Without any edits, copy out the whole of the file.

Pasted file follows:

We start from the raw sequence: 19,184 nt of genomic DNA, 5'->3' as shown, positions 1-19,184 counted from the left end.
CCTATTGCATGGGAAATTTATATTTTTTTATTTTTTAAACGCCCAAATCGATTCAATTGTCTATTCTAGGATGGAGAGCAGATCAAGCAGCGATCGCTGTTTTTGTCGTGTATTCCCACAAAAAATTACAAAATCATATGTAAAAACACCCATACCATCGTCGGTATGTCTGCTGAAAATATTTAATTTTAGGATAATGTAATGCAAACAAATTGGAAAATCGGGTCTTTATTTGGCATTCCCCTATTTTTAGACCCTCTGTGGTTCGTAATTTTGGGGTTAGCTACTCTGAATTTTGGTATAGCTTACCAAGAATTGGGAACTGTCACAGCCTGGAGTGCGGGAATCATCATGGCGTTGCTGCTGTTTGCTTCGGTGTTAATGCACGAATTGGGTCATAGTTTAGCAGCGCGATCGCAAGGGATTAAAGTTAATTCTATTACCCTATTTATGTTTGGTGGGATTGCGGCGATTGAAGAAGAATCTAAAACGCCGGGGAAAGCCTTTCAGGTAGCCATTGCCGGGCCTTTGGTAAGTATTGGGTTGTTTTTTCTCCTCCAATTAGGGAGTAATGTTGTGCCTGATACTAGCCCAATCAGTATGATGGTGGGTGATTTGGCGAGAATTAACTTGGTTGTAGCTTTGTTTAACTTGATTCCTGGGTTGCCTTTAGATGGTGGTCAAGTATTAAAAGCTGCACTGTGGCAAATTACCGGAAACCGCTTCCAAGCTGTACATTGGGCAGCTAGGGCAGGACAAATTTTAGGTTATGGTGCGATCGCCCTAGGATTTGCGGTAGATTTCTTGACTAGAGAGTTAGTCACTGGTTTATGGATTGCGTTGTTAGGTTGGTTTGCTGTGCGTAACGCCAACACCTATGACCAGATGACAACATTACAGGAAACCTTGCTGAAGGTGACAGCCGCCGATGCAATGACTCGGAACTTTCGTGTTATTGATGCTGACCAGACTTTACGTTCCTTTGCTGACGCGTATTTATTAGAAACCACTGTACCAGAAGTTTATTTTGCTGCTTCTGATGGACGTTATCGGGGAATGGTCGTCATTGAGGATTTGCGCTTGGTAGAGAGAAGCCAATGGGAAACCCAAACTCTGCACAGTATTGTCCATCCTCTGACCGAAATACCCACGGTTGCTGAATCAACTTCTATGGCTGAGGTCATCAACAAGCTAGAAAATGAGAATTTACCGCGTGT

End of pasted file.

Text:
We start from the raw sequence: 19,184 nt of genomic DNA, 5'->3' as shown, positions 1-19,184 counted from the left end.
CCTATTGCATGGGAAATTTATATTTTTTTATTTTTTAAACGCCCAAATCGATTCAATTGTCTATTCTAGGATGGAGAGCAGATCAAGCAGCGATCGCTGTTTTTGTCGTGTATTCCCACAAAAAATTACAAAATCATATGTAAAAACACCCATACCATCGTCGGTATGTCTGCTGAAAATATTTAATTTTAGGATAATGTAATGCAAACAAATTGGAAAATCGGGTCTTTATTTGGCATTCCCCTATTTTTAGACCCTCTGTGGTTCGTAATTTTGGGGTTAGCTACTCTGAATTTTGGTATAGCTTACCAAGAATTGGGAACTGTCACAGCCTGGAGTGCGGGAATCATCATGGCGTTGCTGCTGTTTGCTTCGGTGTTAATGCACGAATTGGGTCATAGTTTAGCAGCGCGATCGCAAGGGATTAAAGTTAATTCTATTACCCTATTTATGTTTGGTGGGATTGCGGCGATTGAAGAAGAATCTAAAACGCCGGGGAAAGCCTTTCAGGTAGCCATTGCCGGGCCTTTGGTAAGTATTGGGTTGTTTTTTCTCCTCCAATTAGGGAGTAATGTTGTGCCTGATACTAGCCCAATCAGTATGATGGTGGGTGATTTGGCGAGAATTAACTTGGTTGTAGCTTTGTTTAACTTGATTCCTGGGTTGCCTTTAGATGGTGGTCAAGTATTAAAAGCTGCACTGTGGCAAATTACCGGAAACCGCTTCCAAGCTGTACATTGGGCAGCTAGGGCAGGACAAATTTTAGGTTATGGTGCGATCGCCCTAGGATTTGCGGTAGATTTCTTGACTAGAGAGTTAGTCACTGGTTTATGGATTGCGTTGTTAGGTTGGTTTGCTGTGCGTAACGCCAACACCTATGACCAGATGACAACATTACAGGAAACCTTGCTGAAGGTGACAGCCGCCGATGCAATGACTCGGAACTTTCGTGTTATTGATGCTGACCAGACTTTACGTTCCTTTGCTGACGCGTATTTATTAGAAACCACTGTACCAGAAGTTTATTTTGCTGCTTCTGATGGACGTTATCGGGGAATGGTCGTCATTGAGGATTTGCGCTTGGTAGAGAGAAGCCAATGGGAAACCCAAACTCTGCACAGTATTGTCCATCCTCTGACCGAAATACCCACGGTTGCTGAATCAACTTCTATGGCTGAGGTCATCAACAAGCTAGAAAATGAGAATTTACCGCGTGT